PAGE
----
Andrew’s Helpful Hands to hold Gold Ribbon Holiday Reception


Andrew’s Helpful Hands to hold Gold Ribbon Holiday Reception
Andrew with his brother Jonathan and Cinnamon, his dog.

HUDSON— For 21 years, Andrew’s Helpful Hands has helped families with children who are being treated for bone marrow transfers and aiding them to pay their mortgages and utilities.

On Saturday, Dec. 2, the organization will have its final winter fundraiser, the Gold Ribbon Holiday Reception at the Hudson Portuguese Club at 6 p.m.

It is a semiformal event, due to the love of the organization’s namesake for dressing up. Andrew Swenson had five tuxedos by age 7, his mother Zenaide Swenson said.

While they will continue to raise money for families, it will be with smaller events.

Zenaide Swenson, co-founder with her late brother John Sousa, said, “My hope was that we could at least hit 400 in attendance. That’s my goal because I want to end it in a bang. I want to do a mic drop: Boom, we did this.”

Doing the Gold Ribbon Holiday Reception, for which 280 tickets have been sold, is something she loves to do, but it has gotten harder to put together. Thanks to people like Richard Tomenek at Embassy Suites for 18 years, it has worked, but Swenson is focusing on events like band and comedy nights and craft fairs.

“It’s going to be stuff that I can manage on my own with my mom,” said Swenson.

Andrew’s Helpful Hands

Andrew’s Helpful Hands is named after Swenson’s son Andrew. He was born July 27, 1995, and by his second birthday was diagnosed with leukemia. By his fourth, he was undergoing bone marrow transplant treatment.

The family faced an increasing pile of hospital bills, and Andrew just wanted to come home after battling cancer for five years. Sousa gathered friends and family to help them pay their mortgage and keep their home.

Andrew’s Helpful Hands was born when the young boy decided he wanted to help others the same way people helped the Swensons.

He died on his seventh birthday, but through the organization still makes an impact on others. After Sousa died in 2019, Swenson said, “They are both together.”

Swenson, who has lived in Hudson for 50 years, said the Hudson community was “amazing” when they were going through Andrew’s bone marrow transplant and struggling. They had taught their sons, Jonathan Swenson, 30, who is now the treasurer of AHH, and Andrew to be good to people and help others.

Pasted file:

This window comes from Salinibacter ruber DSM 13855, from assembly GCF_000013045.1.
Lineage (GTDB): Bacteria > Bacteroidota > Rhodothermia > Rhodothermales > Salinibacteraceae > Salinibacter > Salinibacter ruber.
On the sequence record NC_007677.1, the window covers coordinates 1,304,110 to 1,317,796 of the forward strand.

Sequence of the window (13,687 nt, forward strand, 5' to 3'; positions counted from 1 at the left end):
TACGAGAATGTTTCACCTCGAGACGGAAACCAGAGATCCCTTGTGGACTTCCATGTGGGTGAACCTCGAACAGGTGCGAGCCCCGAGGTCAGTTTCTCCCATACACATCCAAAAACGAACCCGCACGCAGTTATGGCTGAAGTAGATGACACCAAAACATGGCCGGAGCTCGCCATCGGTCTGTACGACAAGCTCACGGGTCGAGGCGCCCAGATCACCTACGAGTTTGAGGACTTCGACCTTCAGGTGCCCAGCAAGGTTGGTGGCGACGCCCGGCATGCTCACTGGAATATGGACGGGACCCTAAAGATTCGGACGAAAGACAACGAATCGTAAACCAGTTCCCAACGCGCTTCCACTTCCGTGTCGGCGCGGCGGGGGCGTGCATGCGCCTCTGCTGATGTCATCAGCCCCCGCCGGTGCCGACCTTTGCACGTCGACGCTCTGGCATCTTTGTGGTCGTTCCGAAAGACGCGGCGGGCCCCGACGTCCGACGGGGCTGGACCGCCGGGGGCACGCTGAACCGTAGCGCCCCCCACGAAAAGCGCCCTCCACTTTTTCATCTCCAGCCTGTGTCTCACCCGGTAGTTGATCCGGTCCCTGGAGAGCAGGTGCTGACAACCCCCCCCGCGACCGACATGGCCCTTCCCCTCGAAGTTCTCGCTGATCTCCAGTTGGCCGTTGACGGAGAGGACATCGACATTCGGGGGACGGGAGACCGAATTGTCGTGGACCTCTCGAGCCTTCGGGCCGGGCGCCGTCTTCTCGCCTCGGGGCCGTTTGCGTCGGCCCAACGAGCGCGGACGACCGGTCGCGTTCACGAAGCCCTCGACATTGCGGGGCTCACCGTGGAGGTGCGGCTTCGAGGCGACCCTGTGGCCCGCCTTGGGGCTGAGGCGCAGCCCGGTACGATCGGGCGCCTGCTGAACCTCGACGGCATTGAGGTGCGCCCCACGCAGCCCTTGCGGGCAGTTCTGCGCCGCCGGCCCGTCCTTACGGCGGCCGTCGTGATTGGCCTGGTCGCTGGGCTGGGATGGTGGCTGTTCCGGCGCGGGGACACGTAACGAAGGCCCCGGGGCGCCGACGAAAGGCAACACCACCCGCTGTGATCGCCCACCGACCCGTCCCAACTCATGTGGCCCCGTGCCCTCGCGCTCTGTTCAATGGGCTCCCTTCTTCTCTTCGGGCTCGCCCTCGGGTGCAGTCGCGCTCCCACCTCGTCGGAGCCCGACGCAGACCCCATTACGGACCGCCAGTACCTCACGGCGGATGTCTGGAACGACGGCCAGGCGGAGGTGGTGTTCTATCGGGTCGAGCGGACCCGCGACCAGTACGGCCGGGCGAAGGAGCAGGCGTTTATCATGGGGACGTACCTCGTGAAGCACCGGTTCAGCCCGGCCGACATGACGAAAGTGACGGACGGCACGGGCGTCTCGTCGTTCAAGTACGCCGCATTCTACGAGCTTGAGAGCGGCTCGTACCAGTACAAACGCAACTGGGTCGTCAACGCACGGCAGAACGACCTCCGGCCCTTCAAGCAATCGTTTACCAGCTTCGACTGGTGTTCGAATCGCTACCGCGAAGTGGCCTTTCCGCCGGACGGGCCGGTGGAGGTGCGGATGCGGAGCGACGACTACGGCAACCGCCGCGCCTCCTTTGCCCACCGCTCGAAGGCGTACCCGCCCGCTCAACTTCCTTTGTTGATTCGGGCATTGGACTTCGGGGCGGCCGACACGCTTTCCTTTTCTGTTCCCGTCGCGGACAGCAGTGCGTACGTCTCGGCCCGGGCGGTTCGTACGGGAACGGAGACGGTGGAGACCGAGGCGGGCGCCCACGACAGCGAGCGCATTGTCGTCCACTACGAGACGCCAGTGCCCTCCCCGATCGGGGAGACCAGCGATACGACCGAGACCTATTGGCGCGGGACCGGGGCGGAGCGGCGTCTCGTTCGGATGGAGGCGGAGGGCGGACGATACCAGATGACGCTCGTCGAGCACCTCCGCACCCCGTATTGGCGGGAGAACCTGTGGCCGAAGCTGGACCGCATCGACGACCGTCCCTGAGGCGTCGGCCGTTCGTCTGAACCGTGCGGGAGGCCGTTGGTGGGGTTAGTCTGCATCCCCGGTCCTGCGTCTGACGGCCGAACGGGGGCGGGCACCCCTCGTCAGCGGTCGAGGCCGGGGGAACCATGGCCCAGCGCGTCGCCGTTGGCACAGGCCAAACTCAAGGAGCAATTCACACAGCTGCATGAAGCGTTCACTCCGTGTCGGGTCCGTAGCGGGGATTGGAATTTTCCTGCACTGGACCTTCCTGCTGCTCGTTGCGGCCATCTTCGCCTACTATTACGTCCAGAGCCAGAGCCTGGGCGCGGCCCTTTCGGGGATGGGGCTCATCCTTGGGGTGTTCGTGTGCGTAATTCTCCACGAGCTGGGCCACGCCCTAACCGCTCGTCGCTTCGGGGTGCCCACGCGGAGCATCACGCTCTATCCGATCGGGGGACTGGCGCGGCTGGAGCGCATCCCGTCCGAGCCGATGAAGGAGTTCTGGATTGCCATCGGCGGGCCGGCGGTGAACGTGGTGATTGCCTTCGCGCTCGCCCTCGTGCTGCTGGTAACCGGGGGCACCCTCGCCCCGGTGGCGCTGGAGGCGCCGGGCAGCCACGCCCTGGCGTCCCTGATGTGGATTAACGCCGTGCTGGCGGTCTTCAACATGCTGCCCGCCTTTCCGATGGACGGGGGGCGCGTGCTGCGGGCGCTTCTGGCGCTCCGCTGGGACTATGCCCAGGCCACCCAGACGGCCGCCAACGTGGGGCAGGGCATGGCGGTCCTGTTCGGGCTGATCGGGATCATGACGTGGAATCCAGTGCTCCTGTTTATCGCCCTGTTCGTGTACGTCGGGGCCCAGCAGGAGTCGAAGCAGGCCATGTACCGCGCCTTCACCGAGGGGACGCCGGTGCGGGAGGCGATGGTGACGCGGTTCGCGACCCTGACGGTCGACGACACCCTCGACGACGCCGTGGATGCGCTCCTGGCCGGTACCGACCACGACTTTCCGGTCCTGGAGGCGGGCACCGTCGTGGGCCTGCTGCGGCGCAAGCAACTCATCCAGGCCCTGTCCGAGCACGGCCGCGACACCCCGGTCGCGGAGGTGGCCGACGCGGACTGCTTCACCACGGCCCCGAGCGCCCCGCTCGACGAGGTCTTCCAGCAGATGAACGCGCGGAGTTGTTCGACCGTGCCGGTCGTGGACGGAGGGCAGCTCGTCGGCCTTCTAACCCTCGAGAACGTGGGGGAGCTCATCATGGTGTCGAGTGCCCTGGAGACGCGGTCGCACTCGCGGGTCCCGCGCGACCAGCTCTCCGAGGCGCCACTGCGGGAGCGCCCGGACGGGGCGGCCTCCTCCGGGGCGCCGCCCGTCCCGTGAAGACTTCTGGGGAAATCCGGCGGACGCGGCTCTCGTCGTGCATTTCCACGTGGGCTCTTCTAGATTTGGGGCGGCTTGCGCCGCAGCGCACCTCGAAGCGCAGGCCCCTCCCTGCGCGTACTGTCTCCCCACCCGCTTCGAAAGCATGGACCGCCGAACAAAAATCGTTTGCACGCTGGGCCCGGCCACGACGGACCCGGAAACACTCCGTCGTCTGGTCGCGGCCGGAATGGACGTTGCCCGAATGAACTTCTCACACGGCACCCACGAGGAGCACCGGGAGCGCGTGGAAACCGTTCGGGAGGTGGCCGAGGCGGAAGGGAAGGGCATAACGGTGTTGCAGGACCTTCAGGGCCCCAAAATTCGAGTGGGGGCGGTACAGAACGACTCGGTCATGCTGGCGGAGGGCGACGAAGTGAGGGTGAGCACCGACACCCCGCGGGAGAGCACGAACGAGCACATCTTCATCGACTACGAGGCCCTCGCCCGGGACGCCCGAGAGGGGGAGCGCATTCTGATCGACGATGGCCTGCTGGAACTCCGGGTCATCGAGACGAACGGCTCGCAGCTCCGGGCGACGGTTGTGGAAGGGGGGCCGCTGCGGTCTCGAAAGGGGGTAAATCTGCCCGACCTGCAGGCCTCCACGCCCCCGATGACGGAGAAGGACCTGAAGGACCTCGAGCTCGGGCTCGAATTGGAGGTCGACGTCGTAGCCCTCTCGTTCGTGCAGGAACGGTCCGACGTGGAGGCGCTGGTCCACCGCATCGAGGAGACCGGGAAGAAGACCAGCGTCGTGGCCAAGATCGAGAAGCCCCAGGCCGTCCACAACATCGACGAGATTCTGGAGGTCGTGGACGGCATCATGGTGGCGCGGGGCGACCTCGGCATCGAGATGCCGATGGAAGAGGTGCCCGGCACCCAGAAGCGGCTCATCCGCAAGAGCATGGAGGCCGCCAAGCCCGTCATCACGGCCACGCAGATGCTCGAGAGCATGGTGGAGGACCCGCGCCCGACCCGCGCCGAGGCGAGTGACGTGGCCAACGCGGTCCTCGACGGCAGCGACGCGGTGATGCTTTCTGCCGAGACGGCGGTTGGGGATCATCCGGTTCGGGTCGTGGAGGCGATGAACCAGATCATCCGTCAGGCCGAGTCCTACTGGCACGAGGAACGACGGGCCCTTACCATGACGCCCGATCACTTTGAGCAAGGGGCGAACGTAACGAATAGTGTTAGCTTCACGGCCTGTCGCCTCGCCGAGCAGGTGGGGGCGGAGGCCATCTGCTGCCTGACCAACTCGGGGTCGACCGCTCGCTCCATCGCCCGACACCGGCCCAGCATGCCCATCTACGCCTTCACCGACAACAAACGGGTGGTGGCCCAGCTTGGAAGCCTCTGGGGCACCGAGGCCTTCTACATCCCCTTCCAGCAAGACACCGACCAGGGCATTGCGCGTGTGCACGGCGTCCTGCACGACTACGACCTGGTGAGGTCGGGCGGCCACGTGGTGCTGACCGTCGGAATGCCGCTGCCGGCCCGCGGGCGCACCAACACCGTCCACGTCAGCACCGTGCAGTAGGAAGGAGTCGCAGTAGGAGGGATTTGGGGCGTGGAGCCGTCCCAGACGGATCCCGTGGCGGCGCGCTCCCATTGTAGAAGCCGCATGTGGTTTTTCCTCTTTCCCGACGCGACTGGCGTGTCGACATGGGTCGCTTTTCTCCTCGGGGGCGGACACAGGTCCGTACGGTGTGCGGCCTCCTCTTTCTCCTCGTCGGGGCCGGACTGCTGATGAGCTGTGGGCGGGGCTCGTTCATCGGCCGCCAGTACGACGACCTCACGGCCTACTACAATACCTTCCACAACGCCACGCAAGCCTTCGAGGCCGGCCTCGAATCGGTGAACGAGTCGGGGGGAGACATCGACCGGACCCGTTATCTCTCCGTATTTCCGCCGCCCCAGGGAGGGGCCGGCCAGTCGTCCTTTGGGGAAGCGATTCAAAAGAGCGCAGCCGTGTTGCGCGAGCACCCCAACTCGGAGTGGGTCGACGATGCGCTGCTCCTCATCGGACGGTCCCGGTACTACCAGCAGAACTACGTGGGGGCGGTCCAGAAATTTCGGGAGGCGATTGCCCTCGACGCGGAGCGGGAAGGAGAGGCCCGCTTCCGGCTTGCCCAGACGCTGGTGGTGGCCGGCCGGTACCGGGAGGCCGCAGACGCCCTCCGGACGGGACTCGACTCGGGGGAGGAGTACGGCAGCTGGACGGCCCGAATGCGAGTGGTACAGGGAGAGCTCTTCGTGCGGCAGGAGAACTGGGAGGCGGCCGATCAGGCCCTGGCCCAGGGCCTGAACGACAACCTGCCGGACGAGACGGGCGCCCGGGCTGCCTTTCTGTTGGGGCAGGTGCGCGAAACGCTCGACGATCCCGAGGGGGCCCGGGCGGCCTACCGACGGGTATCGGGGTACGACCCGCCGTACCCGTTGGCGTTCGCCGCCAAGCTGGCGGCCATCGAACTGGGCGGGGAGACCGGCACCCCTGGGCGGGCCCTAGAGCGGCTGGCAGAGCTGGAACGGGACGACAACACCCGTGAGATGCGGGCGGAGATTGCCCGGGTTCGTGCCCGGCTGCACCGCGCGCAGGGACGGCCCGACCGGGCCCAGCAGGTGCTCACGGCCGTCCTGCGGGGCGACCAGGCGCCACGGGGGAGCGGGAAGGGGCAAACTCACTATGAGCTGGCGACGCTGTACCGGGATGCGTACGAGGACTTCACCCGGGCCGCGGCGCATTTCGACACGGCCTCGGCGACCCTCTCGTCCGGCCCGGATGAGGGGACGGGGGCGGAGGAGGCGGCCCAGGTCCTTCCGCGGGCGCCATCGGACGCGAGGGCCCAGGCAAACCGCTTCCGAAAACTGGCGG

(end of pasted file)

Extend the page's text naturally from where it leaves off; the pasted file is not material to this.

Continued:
According to Swenson, the desire to help prompted Andrew to want to raise money for others. When Sousa said that it “was a lot of work,” Andrew answered, “That’s OK. I’ve got time.”

Andrew’s Helpful Hands pays mortgages or rent to families for up to 12 months. It has paid on average about $20,000 per family, and it has helped 60 families since April 2002.

With the advent of Gofundme pages and other fundraising sources, she said AHH is not as needed as it had once been, so they shifted to covering smaller costs for people.

“We’ve raised the money, and the goal is to make less stress for the parents,” said Swenson.

Andrew’s Helpful Hands is a good way to remember Andrew, whose handprint is the organization’s logo, because “when he was alive, he literally had his hand in helping get this started,” Swenson said.

“I had to turn something so negative into a positive, not for myself but for my whole family,” she added.

It has helped her son Jonathan get involved and do good things in Andrew’s memory.

Andrew once told his mother, “You have to help friends that I don’t know.” He helped give the first check to a Hudson family many years ago.

She hopes the organization helps families achieve financial freedom. The one thing she knows is they are getting time with their children and making memories in a tough time by relieving a financial burden.

She added, “I give those families memories. So good or bad – they’re there.”

Even when things were bad for Andrew, you could “always joke around” and lighten the mood, she said. She remembered getting yelled at for Andrew riding his tricycle at the hospital, but she said, “He needs to play.”

Swenson said they never assumed Andrew would not make it and had hope, so she treated him as normally as she could. She treated him like any other little boy, even when he misbehaved. For five years, the Swensons spent time in hospitals, but they were still a family.

She added, “That’s the key. You know, you’re still a family. You stick as a family.”

Hence, the need to come home to one’s house, which Andrew’s Helpful Hands makes possible. She said it is “not OK” for these children to have to go home to a new place on top of fighting to get better.

“All these kids, all they want to do is they want to go home,” said Swenson. “They want to go to their home.”

She added, “We make sure that they go home to their home.”

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